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WHAT WORKS IN EDUCATION The George Lucas Educational Foundation

Digital Storytelling and the iPAD

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Everyone has stories to tell, including our students. Stories come from a variety of places, from a person’s past to their imagination. Some can be funny, some can be painful, but all are personal. Digital storytelling is the process of writing about that story, and adding the multimedia elements of voice, imagery, and music to create a visual story (Jakes & Brennan).

A digital story needs Seven Components:

  • the author's perspective and opinion,
  • a dramatic question,
  • issues that speak to the heart of the listener,
  • powerful narration through voice,
  • images and sound,
  • and a solid structure and pace to keep interest high.

In the process, the digital story author learns how to be independent, creative, meaningful and emotional, enhances digital literacy, practices critical thinking, and focuses on the message. With the use of technology.

The author will need to take pictures, create images and video sequences, record the narrative, write music, or search for these items on the net and import them to the story. He will need to structure the content so that it makes sense, edit it, experiment with different versions of it, share it to get feedback, present it in a way that takes advantage of its full potential and does its content justice.

Surprisingly, in my experience with different age groups, the device that can make it all happen quite seamlessly, the device that provides all the possibilities mentioned above, the device that is friendly to users between 5 and fifty five years of age is an iPAD. In addition, there is an application which is available for free that enables you to include all the components we mentioned and manipulate them accordingly: Book Creator. At your fingertips, every time, everywhere. Literally!

Furthermore, it works well for all ages and the end product looks professional while it reflects your age and sophistication. It can make your product visible when you upload it to the dedicated site for iBooks. It allows for different groups from the same class or from different parts of the world to work on the same project if you so wish. It is patient with time, forgiving with mistakes and tolerant when you are uncertain what to do next. The latter is true for all electronic devices but it is an added bonus when you create as you go. Pun intended!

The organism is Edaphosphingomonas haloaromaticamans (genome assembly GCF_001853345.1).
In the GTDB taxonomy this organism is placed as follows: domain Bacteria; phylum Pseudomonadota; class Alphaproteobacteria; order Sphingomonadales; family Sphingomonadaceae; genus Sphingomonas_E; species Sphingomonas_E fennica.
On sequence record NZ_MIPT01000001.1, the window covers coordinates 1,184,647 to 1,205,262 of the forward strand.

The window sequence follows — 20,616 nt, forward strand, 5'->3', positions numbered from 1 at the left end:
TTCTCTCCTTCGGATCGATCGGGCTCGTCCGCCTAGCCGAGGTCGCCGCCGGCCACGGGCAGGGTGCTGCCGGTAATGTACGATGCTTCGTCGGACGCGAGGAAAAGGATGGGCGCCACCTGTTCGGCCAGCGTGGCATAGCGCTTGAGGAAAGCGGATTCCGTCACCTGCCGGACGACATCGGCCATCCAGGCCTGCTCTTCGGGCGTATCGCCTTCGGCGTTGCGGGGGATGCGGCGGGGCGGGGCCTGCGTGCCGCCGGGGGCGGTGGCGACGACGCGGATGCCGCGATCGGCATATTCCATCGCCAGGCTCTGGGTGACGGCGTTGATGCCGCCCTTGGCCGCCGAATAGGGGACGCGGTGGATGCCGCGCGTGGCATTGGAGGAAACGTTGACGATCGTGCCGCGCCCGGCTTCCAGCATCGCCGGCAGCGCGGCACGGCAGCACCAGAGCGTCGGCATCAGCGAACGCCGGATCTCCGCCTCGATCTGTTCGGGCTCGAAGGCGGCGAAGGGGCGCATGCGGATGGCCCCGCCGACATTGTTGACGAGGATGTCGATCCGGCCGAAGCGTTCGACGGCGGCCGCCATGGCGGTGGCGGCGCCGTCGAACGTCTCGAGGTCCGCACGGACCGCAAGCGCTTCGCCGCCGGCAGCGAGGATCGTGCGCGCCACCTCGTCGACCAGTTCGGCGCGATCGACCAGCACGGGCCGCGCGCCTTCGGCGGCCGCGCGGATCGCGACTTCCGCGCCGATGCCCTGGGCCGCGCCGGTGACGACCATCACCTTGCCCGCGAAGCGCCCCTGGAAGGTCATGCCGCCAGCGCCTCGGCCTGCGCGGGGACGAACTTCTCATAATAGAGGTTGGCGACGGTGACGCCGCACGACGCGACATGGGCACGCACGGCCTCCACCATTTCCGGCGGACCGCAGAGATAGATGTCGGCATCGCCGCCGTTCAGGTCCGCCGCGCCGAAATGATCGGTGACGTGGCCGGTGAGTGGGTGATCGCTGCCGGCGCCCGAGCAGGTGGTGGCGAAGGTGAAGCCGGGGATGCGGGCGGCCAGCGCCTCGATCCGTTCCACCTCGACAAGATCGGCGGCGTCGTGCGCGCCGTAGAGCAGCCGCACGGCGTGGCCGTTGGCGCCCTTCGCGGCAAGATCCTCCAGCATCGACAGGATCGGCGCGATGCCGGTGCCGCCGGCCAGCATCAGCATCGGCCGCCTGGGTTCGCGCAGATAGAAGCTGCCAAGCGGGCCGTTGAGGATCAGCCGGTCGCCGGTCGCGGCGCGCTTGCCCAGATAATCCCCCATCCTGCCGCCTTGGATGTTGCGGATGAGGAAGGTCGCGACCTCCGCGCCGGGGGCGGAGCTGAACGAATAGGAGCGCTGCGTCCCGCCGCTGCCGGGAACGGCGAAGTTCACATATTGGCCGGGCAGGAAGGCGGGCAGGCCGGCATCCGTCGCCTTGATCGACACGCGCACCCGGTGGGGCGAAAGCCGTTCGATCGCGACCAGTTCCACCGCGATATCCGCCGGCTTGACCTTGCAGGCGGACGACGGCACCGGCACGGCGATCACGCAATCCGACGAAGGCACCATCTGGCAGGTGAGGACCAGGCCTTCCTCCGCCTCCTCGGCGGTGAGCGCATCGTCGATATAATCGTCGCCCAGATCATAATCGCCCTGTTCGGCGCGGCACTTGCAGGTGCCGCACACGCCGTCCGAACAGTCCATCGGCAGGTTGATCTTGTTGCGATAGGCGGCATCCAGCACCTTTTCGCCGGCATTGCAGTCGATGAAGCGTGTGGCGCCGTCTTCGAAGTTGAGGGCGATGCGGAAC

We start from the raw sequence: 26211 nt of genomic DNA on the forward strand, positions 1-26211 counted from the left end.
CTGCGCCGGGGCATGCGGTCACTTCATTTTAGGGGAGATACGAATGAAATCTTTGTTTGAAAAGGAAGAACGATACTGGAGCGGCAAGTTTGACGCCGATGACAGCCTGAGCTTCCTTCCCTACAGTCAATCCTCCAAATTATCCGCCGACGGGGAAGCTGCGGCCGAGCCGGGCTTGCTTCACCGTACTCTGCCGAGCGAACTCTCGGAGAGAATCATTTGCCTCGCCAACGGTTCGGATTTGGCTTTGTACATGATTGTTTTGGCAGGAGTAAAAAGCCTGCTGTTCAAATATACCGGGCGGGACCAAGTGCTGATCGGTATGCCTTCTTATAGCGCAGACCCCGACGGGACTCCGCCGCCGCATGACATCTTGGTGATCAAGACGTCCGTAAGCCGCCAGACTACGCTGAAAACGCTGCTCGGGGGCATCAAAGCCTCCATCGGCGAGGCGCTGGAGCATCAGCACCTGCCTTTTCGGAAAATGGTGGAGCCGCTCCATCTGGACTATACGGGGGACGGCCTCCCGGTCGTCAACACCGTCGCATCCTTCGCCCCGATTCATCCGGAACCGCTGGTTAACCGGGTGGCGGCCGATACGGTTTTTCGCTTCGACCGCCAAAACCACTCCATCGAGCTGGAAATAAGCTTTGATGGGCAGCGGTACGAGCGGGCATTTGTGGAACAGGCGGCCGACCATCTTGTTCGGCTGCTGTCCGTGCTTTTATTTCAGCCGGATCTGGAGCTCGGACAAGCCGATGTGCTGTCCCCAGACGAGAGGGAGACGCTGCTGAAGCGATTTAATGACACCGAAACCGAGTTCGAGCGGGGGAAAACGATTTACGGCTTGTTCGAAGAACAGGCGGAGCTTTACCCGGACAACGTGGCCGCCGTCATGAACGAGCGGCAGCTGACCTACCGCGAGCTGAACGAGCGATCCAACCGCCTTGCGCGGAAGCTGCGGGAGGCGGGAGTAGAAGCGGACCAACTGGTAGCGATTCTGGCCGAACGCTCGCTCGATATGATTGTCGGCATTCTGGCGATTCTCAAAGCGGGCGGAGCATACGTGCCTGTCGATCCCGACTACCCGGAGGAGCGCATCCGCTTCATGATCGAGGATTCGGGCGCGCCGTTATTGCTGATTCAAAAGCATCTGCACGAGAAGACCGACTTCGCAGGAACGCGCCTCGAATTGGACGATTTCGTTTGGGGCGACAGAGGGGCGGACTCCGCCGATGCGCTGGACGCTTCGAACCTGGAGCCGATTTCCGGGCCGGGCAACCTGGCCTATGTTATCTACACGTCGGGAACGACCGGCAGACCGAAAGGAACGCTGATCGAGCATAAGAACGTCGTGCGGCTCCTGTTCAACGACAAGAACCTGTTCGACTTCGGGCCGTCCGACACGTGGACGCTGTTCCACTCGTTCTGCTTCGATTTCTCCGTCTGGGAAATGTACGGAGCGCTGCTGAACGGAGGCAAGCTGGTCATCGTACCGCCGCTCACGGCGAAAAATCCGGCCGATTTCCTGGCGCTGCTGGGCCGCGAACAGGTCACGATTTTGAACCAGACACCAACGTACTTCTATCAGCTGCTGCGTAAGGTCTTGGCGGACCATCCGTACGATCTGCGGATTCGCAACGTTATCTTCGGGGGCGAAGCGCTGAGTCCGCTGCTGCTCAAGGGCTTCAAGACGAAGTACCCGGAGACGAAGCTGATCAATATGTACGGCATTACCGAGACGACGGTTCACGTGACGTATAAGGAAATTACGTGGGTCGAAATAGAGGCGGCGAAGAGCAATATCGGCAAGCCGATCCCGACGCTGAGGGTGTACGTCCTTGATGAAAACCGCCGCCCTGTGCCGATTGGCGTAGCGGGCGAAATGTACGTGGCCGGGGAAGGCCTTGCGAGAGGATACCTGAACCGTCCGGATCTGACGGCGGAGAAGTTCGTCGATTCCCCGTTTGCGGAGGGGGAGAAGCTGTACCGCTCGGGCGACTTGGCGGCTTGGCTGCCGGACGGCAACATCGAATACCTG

This post was created by a member of Edutopia's community. If you have your own #eduawesome tips, strategies, and ideas for improving education, share them with us.

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Dan Callahan's picture
Dan Callahan
Professional Learning Specialist, Edcamper, Graduate Professor

Hi George,
I like your outline for things needed for a digital story. I'm a big fan of both the iPad and Book Creator because of their digital storytelling uses, and also recommend explain everything and iMovie to teachers looking to round out their repertoire for different kinds of products.

Brian Sztabnik's picture
Brian Sztabnik
AP Literature teacher from Miller Place, NY

I read recently that, on average, only 20% of blog posts are read. That is why I still believe that books produce the greatest engagement from an audience. What I love about your post, george, is that is reinforces the idea that digital media can be used to enhance the reader's experience, not distract one from it.
"Adding the multimedia elements of voice, imagery, and music to create a visual story" is the new direction of literacy and we, as teachers, need to be cognizant of ways in which we can teach students to use sound, image, and effect for heightened effect.
Models are a great tool. Here's a fine example of digital storytelling by the masters themselves -- apple.


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